Skip Navigation LinksHome > September 2013 - Volume 29 - Issue 3 > Is Electroconvulsive Therapy Safe in the Presence of an Intr...
Journal of ECT:
doi: 10.1097/YCT.0b013e31827f137b
Review

Is Electroconvulsive Therapy Safe in the Presence of an Intracranial Metallic Object?: Case Report and Review of the Literature.

Mortier, Philippe MD; Sienaert, Pascal MD, PhD; Bouckaert, Filip MD

Collapse Box

Abstract

Background

Little is known about the use of electroconvulsive therapy (ECT) in patients with intracranial metallic objects. Theoretically, electric current might cause heating of the metal and damage of the surrounding brain tissue. Moreover, intracranial foreign objects increase the risk for epileptic phenomena and could thus complicate the treatment course.

Methods

The case of a man with intracranial bullet fragments as a result of a headshot, treated with ECT for mania, is presented. We conducted a PubMed literature search for other relevant cases.

Results

In our patient, ECT was completed without complication. Electroconvulsive therapy was safely administered in 22 published cases of patients with intracranial metallic objects.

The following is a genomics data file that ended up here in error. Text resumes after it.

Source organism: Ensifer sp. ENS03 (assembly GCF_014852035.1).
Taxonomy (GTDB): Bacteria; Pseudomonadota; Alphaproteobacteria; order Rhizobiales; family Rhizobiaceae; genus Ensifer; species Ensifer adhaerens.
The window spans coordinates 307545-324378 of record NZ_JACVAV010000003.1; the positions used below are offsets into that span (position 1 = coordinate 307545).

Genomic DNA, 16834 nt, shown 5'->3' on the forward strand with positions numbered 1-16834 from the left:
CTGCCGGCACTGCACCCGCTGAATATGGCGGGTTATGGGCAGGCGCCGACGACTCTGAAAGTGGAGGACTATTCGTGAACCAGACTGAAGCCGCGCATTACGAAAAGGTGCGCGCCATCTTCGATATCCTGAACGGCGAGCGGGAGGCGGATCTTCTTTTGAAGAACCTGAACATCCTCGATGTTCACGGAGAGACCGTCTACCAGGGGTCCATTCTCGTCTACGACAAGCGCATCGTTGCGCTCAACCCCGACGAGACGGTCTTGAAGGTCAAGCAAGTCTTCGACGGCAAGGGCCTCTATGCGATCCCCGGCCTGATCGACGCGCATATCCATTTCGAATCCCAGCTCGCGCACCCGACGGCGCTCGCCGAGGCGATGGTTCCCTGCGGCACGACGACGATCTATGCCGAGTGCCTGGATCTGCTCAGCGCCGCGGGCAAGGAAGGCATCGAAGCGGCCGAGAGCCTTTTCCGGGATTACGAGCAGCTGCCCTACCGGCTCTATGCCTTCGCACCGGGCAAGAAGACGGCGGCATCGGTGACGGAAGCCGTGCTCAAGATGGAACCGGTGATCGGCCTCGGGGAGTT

Conclusion

After carefully weighing benefits and risks in each individual case, psychiatrists should not be reluctant to use ECT in patients with intracranial metallic objects. Apart from avoiding empirical dosage titration to minimize the exposure to current, positioning the electrodes to avoid the electric current of heating the metal, and continuing antiepileptic agents in high-risk patients, no precautions need to be considered.

Copyright © 2013 by Lippincott Williams & Wilkins

Login

Search for Similar Articles
You may search for similar articles that contain these same keywords or you may modify the keyword list to augment your search.